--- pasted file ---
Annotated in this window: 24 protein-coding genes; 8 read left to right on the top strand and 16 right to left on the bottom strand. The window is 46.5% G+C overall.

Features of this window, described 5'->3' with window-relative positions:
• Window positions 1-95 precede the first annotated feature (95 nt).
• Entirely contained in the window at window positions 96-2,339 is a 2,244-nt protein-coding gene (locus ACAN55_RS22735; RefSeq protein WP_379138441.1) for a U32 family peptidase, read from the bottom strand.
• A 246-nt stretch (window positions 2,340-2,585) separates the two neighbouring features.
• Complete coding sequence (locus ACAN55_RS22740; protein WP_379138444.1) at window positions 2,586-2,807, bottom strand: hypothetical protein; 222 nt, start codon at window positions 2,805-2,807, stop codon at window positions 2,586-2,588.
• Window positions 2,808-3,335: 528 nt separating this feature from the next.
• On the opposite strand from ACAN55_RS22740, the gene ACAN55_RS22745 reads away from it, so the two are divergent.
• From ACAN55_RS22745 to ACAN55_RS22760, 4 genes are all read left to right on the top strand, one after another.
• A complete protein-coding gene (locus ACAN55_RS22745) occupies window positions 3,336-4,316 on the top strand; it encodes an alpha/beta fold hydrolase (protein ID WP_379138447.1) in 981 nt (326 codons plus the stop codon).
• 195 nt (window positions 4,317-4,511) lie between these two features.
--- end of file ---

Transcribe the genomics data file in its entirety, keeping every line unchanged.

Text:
Annotated in this window: 24 protein-coding genes; 8 read left to right on the top strand and 16 right to left on the bottom strand. The window is 46.5% G+C overall.

Features of this window, described 5'->3' with window-relative positions:
• Window positions 1-95 precede the first annotated feature (95 nt).
• Entirely contained in the window at window positions 96-2,339 is a 2,244-nt protein-coding gene (locus ACAN55_RS22735; RefSeq protein WP_379138441.1) for a U32 family peptidase, read from the bottom strand.
• A 246-nt stretch (window positions 2,340-2,585) separates the two neighbouring features.
• Complete coding sequence (locus ACAN55_RS22740; protein WP_379138444.1) at window positions 2,586-2,807, bottom strand: hypothetical protein; 222 nt, start codon at window positions 2,805-2,807, stop codon at window positions 2,586-2,588.
• Window positions 2,808-3,335: 528 nt separating this feature from the next.
• On the opposite strand from ACAN55_RS22740, the gene ACAN55_RS22745 reads away from it, so the two are divergent.
• From ACAN55_RS22745 to ACAN55_RS22760, 4 genes are all read left to right on the top strand, one after another.
• A complete protein-coding gene (locus ACAN55_RS22745) occupies window positions 3,336-4,316 on the top strand; it encodes an alpha/beta fold hydrolase (protein ID WP_379138447.1) in 981 nt (326 codons plus the stop codon).
• 195 nt (window positions 4,317-4,511) lie between these two features.